Our vegetable garden has come a long way since it started as a wee basket of mixed herbs slowly browning and wilting on our apartment balcony a few years ago. My commitment to eating organic as much as we can, my husband's passion for gardening and the kids' fascination with all things growing and green have prompted us to devote an entire corner of our backyard to our crops.
This year we're growing three kinds of tomatoes, two kinds of peppers, cucumbers, carrots, strawberies and a variety of lettuces and herbs in our garden and we're so proud of how well it's doing.
It's taken us a few years to figure out and perfect our farming technique. We've tried a lot of different vegetables that haven't worked out for one reason or another - the squash grew way too big and took over the garden; the grapes had an unfortunate run-in with the weed trimmer; the eggplants were scrawny and pathetic. And we learned, after one summer's feeble growth despite constant attention, that the soil in our garden is planted in consists of a single very thin layer barely covering the solid clay beneath. Nothing grows in clay.
This year our garden is growing much better. We built up a stone retaining wall and filled the raised bed with rich organic soil. We're only growing those veggies that have done well in the past and that we'll eat every day. But the real secret to our garden's success?
That's right, dirt.
We make our own dirt, actually - we're just that fancy.
The composter is my husband's pet project. He built it himself and installed it in the back corner of our garden. He spent weeks researching the rules of composting, what kitchen scraps could go in and what couldn't and how to get the right mixture of carbon and nitrogen to create the most nutrient-rich earth. It was his project, really - I found the composter to be a bit of an eyesore, and having to sort our waste into yet another receptacle under the sink annoying and redundant.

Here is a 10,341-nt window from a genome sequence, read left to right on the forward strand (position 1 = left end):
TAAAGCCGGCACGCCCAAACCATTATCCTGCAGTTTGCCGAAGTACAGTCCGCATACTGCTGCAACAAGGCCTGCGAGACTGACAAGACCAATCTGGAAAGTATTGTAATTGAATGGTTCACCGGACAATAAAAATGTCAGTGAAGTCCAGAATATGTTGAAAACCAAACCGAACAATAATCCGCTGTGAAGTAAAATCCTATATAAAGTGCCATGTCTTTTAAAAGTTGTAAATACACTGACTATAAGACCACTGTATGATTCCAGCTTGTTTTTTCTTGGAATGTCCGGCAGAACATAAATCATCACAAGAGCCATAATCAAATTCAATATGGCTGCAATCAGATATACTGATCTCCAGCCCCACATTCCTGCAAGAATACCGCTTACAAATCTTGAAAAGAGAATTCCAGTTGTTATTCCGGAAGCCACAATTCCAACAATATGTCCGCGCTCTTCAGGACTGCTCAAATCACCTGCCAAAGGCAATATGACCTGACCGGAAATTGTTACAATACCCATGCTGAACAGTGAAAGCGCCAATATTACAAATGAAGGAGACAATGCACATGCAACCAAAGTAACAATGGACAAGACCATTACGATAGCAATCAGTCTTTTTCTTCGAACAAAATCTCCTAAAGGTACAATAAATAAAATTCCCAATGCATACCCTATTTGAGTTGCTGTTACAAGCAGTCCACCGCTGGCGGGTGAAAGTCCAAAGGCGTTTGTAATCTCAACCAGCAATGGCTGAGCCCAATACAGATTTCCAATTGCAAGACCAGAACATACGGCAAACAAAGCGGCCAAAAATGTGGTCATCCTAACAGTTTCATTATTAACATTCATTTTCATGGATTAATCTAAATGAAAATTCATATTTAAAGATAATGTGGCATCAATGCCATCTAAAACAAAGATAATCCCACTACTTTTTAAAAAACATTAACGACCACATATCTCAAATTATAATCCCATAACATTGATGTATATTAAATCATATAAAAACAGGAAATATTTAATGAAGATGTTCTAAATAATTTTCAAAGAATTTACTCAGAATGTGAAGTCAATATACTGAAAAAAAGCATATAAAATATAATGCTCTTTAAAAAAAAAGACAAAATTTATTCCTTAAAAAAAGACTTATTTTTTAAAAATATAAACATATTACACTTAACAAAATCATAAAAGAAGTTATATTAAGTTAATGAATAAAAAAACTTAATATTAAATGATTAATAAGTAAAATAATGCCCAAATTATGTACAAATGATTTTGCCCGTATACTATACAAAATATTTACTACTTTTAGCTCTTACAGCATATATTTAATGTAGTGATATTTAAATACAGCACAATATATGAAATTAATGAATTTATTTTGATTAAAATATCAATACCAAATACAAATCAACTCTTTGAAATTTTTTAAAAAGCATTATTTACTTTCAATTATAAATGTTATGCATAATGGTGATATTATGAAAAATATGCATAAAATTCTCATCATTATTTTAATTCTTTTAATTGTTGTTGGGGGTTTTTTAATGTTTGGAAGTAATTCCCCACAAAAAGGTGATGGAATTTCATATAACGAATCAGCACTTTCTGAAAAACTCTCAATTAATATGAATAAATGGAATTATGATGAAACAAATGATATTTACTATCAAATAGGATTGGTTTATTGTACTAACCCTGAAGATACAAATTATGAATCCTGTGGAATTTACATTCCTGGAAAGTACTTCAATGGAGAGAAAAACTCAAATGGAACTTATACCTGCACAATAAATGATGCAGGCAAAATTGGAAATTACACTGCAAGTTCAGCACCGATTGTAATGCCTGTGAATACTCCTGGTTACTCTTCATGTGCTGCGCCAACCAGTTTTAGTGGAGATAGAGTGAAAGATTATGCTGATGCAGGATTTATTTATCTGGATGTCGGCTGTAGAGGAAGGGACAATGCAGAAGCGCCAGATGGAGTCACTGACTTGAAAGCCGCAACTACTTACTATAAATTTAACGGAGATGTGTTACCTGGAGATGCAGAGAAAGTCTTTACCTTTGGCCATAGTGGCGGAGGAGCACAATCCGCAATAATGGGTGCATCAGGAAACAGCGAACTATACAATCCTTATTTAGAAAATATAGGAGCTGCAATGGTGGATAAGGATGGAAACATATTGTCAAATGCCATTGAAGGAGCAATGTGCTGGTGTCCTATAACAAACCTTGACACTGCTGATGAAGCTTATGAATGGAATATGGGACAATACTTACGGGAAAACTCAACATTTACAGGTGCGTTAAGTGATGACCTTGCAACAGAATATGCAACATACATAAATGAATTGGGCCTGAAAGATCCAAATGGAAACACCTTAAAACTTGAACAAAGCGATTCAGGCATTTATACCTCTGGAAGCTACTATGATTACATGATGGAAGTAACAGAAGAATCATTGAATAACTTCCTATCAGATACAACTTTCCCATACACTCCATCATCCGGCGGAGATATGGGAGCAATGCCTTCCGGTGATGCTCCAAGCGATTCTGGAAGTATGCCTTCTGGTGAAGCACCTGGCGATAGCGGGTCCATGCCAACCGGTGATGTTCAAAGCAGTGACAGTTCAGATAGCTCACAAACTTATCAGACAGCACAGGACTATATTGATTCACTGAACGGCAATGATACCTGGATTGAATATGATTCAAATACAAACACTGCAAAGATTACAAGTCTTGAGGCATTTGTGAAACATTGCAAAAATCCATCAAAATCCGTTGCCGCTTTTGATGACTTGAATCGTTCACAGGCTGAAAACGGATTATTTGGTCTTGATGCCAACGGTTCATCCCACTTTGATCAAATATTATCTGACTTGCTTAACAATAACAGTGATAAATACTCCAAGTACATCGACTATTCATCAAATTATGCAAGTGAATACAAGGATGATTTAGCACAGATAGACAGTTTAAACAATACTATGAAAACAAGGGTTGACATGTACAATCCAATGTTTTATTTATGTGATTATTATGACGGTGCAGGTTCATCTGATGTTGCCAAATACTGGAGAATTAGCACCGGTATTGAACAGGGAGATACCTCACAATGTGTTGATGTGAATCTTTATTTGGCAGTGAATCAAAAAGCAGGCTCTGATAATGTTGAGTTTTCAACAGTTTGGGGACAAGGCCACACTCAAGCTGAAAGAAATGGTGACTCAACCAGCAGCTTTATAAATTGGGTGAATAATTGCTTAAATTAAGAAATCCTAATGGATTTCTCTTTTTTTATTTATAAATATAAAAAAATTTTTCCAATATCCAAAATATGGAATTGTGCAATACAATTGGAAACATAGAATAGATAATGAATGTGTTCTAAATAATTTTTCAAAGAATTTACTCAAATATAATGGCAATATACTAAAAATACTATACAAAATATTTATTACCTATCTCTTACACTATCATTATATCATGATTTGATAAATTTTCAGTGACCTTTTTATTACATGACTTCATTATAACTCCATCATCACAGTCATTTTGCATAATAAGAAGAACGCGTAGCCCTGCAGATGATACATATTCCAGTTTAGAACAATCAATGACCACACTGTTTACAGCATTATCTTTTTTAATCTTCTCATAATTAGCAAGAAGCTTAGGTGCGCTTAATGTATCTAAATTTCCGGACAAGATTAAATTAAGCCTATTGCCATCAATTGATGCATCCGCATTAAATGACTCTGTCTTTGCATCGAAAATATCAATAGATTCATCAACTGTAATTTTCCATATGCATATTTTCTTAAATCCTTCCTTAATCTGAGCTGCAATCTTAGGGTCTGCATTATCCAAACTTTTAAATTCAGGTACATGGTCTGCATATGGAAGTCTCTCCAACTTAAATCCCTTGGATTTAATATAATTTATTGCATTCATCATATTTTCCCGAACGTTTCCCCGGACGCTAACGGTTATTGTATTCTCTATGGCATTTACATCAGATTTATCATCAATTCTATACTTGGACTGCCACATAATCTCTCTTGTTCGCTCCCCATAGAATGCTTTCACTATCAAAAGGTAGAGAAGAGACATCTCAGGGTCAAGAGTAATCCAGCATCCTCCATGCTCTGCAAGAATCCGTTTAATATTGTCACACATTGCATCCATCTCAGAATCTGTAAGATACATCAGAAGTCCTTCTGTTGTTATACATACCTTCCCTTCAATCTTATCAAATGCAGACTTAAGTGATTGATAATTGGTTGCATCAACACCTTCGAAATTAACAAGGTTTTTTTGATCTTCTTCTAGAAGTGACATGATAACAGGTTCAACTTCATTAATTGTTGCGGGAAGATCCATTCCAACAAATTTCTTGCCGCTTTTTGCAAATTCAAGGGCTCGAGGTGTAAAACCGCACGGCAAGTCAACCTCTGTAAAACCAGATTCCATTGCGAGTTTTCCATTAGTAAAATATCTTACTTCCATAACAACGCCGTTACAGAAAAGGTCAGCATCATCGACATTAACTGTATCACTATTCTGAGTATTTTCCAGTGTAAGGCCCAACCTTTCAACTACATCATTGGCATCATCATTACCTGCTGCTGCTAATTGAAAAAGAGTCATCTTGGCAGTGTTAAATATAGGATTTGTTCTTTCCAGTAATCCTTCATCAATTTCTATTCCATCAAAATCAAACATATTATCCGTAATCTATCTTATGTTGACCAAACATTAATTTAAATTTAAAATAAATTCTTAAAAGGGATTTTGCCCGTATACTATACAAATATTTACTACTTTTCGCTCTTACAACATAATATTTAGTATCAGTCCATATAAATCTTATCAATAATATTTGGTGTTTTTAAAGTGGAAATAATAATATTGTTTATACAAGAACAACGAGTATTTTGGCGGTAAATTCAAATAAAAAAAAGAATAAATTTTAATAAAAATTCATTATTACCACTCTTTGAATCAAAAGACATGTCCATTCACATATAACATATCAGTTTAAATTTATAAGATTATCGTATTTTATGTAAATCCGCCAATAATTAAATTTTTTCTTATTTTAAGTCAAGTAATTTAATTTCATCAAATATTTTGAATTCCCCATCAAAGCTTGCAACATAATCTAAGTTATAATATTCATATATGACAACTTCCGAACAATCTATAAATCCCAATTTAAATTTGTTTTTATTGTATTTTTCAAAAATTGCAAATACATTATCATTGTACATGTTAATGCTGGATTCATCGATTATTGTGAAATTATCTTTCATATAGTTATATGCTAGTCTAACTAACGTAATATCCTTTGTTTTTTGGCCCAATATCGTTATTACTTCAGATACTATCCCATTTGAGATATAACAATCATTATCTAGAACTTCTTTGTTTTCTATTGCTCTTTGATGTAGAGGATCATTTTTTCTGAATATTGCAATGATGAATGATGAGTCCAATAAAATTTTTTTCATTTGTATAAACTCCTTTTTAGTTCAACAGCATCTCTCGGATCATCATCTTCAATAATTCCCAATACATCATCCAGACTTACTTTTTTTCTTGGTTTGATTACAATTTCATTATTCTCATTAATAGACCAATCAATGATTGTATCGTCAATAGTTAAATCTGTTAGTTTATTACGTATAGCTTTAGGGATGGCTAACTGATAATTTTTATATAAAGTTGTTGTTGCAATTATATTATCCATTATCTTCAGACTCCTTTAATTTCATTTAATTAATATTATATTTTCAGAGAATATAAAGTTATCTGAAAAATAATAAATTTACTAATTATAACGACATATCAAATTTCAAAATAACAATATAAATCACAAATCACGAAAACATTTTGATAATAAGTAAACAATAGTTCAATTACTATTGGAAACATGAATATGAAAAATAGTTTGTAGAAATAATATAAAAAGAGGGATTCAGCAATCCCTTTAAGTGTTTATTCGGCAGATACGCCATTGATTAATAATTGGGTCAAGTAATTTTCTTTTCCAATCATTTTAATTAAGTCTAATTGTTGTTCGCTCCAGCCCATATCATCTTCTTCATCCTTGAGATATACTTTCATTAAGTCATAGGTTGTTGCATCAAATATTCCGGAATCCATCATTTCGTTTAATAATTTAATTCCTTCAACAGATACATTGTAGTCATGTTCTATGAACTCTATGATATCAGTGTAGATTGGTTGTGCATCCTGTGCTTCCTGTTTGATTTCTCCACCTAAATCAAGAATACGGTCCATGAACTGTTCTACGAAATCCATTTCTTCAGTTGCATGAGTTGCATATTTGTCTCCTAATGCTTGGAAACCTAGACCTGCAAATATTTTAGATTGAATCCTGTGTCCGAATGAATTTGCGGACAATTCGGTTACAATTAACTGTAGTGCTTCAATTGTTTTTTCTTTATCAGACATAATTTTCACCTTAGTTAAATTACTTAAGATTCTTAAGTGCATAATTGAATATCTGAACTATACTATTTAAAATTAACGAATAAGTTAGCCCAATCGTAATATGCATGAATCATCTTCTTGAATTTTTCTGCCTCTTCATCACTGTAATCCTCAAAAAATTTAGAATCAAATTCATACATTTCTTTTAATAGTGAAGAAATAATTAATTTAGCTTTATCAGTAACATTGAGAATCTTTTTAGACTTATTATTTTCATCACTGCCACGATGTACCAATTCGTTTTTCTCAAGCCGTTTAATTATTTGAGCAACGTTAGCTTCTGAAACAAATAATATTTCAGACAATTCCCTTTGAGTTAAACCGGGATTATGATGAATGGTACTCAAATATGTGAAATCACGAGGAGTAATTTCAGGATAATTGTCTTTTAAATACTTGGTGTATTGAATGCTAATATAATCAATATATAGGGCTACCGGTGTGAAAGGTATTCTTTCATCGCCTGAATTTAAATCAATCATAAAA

I've changed my mind, though. A couple of trees and shrubs planted in front have hidden the box completely. Since last summer we've been determinedly collecting and layering dry leaves and garden clippings with banana and orange peels, eggshells, coffee grounds and the ends of lettuce heads. And the soil we pulled out to put in our vegetable garden this spring was the blackest, richest soil I've ever seen.
And that's the secret of our gardening success: dirt.
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